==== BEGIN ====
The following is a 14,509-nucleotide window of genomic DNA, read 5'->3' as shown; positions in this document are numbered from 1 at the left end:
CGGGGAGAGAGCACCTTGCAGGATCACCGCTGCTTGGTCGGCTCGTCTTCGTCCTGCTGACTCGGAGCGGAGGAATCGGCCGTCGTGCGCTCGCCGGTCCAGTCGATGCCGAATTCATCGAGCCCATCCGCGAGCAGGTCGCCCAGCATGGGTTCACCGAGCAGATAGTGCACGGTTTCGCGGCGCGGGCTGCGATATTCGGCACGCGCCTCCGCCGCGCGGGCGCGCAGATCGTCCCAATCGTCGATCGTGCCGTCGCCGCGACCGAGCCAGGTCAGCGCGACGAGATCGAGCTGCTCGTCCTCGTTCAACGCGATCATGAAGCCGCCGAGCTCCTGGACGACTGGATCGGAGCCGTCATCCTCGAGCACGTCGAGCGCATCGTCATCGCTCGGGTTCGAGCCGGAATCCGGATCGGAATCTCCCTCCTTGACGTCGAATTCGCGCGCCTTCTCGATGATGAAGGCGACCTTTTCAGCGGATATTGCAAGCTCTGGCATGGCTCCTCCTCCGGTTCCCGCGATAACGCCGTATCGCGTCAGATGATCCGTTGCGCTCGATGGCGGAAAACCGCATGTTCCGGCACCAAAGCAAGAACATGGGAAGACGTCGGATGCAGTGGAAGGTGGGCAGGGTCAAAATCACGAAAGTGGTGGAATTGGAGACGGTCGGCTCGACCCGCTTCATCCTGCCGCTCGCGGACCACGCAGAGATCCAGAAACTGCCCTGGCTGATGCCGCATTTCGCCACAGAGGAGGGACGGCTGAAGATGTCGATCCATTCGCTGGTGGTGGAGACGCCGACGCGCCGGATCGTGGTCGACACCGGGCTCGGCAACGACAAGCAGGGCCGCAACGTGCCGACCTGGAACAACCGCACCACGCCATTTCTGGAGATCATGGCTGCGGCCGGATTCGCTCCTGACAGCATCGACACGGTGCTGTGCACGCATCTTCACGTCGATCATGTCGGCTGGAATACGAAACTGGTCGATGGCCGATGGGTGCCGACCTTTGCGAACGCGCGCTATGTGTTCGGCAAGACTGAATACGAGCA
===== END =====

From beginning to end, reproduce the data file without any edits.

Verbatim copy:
The following is a 14,509-nucleotide window of genomic DNA, read 5'->3' as shown; positions in this document are numbered from 1 at the left end:
CGGGGAGAGAGCACCTTGCAGGATCACCGCTGCTTGGTCGGCTCGTCTTCGTCCTGCTGACTCGGAGCGGAGGAATCGGCCGTCGTGCGCTCGCCGGTCCAGTCGATGCCGAATTCATCGAGCCCATCCGCGAGCAGGTCGCCCAGCATGGGTTCACCGAGCAGATAGTGCACGGTTTCGCGGCGCGGGCTGCGATATTCGGCACGCGCCTCCGCCGCGCGGGCGCGCAGATCGTCCCAATCGTCGATCGTGCCGTCGCCGCGACCGAGCCAGGTCAGCGCGACGAGATCGAGCTGCTCGTCCTCGTTCAACGCGATCATGAAGCCGCCGAGCTCCTGGACGACTGGATCGGAGCCGTCATCCTCGAGCACGTCGAGCGCATCGTCATCGCTCGGGTTCGAGCCGGAATCCGGATCGGAATCTCCCTCCTTGACGTCGAATTCGCGCGCCTTCTCGATGATGAAGGCGACCTTTTCAGCGGATATTGCAAGCTCTGGCATGGCTCCTCCTCCGGTTCCCGCGATAACGCCGTATCGCGTCAGATGATCCGTTGCGCTCGATGGCGGAAAACCGCATGTTCCGGCACCAAAGCAAGAACATGGGAAGACGTCGGATGCAGTGGAAGGTGGGCAGGGTCAAAATCACGAAAGTGGTGGAATTGGAGACGGTCGGCTCGACCCGCTTCATCCTGCCGCTCGCGGACCACGCAGAGATCCAGAAACTGCCCTGGCTGATGCCGCATTTCGCCACAGAGGAGGGACGGCTGAAGATGTCGATCCATTCGCTGGTGGTGGAGACGCCGACGCGCCGGATCGTGGTCGACACCGGGCTCGGCAACGACAAGCAGGGCCGCAACGTGCCGACCTGGAACAACCGCACCACGCCATTTCTGGAGATCATGGCTGCGGCCGGATTCGCTCCTGACAGCATCGACACGGTGCTGTGCACGCATCTTCACGTCGATCATGTCGGCTGGAATACGAAACTGGTCGATGGCCGATGGGTGCCGACCTTTGCGAACGCGCGCTATGTGTTCGGCAAGACTGAATACGAGCA